Kennedy, A., & Doherty, R. (2012). Professionalism and partnership: Panaceas for teacher education in Scotland? Journal of Education Policy,. doi:10.1080/02680939.2012.682609.
Larsen, M. (2010). Troubling the discourse of teacher centrality: a comparative perspective. Journal of Education Policy, 25(2), 207–231.
Louden, W. (2008). 101 Damnations: the persistence of criticism and the absence of evidence about teacher education in Australia. Teachers and teaching: Theory and practice, 14(4), 357–368.
MacLure, M. (2003). Discourse in educational and social research. Buckingham: Open University Press.
Organization for Economic Cooperation & Development (OECD). (2005). Attracting, developing and retaining effective teachers. Final report—Teachers matter. Paris: OECD Publishing.
Pecheone, R., & Chung, R. (2006). Evidence in teacher education. Journal of Teacher Education, 57(1), 22–36.
Sim, C., Freiberg, J., White, S., Allard, A., Le Cornu, R., & Carter, B. (2012). Using professional standards: Assessing work integrated learning in initial teacher education. Retrieved from http://www.teacherevidence.net. Accessed 29 Jan 2013.
St. Maurice, H., & Shaw, P. (2004). Teacher portfolios come of age: A Preliminary Study. NAASP Bulletin, 88, 15–25.
The State of Queensland (Queensland College of Teachers). (2012). An investigation of best practice in evidence-based assessment within preservice teacher education programs and other professions. Brisbane: Queensland College of Teachers.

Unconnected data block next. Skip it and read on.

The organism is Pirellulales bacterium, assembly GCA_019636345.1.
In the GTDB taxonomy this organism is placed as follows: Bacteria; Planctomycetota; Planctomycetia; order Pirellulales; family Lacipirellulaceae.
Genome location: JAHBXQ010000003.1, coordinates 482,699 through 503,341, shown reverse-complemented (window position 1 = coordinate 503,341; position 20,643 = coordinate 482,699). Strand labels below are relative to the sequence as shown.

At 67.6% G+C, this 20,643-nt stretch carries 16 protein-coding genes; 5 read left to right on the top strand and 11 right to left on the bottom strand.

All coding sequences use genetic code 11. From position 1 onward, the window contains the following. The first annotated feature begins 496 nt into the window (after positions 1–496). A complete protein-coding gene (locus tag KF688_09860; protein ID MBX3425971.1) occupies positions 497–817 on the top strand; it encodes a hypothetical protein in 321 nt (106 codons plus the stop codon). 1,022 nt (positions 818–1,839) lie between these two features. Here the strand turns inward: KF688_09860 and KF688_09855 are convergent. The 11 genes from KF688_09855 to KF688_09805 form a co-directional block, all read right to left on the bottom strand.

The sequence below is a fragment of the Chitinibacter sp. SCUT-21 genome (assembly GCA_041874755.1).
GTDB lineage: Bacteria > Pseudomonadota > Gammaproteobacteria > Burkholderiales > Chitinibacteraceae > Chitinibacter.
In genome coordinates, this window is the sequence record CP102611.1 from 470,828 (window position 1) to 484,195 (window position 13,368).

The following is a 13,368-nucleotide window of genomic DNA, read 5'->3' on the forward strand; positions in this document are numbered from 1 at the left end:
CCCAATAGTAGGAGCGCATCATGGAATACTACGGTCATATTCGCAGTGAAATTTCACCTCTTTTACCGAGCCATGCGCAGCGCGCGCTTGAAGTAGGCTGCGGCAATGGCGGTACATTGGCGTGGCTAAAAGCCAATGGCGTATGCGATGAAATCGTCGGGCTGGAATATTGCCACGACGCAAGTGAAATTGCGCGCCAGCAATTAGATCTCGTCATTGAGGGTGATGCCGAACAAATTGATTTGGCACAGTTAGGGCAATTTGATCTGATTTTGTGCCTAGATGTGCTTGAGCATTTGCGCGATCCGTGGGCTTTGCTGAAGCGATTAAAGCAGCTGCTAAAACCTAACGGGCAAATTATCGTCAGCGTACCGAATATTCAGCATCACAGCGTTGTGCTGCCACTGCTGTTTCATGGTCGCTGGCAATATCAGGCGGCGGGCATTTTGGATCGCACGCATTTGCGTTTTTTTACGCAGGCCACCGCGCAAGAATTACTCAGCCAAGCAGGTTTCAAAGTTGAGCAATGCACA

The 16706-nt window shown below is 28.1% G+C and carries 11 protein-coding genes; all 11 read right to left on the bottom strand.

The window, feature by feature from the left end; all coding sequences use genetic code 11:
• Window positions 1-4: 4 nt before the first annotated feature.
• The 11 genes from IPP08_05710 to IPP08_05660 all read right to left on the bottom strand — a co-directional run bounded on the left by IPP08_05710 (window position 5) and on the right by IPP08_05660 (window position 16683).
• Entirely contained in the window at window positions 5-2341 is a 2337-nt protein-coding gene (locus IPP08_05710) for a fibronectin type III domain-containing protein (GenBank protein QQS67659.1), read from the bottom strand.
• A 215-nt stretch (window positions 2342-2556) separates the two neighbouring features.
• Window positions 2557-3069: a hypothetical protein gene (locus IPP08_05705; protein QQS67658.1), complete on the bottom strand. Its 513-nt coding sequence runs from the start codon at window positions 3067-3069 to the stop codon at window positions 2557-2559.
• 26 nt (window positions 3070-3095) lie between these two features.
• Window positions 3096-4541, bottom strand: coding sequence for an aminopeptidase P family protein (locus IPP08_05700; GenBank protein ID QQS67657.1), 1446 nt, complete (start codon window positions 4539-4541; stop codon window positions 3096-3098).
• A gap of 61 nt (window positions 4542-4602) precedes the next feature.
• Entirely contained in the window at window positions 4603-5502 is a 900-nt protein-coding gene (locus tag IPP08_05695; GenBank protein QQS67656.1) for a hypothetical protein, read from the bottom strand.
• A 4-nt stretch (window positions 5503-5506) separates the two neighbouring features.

Townsend, T., & Bates, R. (Eds.). (2007). Handbook of teacher education: Globalization, standards and professionalism in times of change. Dordrecht: Springer.
Tuinamuana, K. (2011). Teacher professional standards, accountability, and ideology: Alternative Discourses. Australian Journal of Teacher Education, 36(12). Article 6.
Victorian Institute of Teaching. (2007). Preparing future teachers: The standards, guidelines and process for the accreditation of pre-service teacher education courses. Melbourne, Vic: Victorian Institute of Teaching.
Wiseman, D. (2012). The intersection of policy, reform, and teacher education. Journal of Teacher Education, 63(2), 87–91.
Zeichner, K. (2010). Rethinking the connections between campus courses and field experiences in college- and University-based teacher education. Journal of Teacher Education, 61(1–2), 89–99.
About this article
Cite this article
Allard, A.C., Mayer, D. & Moss, J. Authentically assessing graduate teaching: outside and beyond neo-liberal constructs. Aust. Educ. Res. 41, 425–443 (2014). https://doi.org/10.1007/s13384-013-0140-x
- Authentic teacher assessment
- Capstone assessment
- Graduate teaching professional standards
- Initial teacher education
- Quality teaching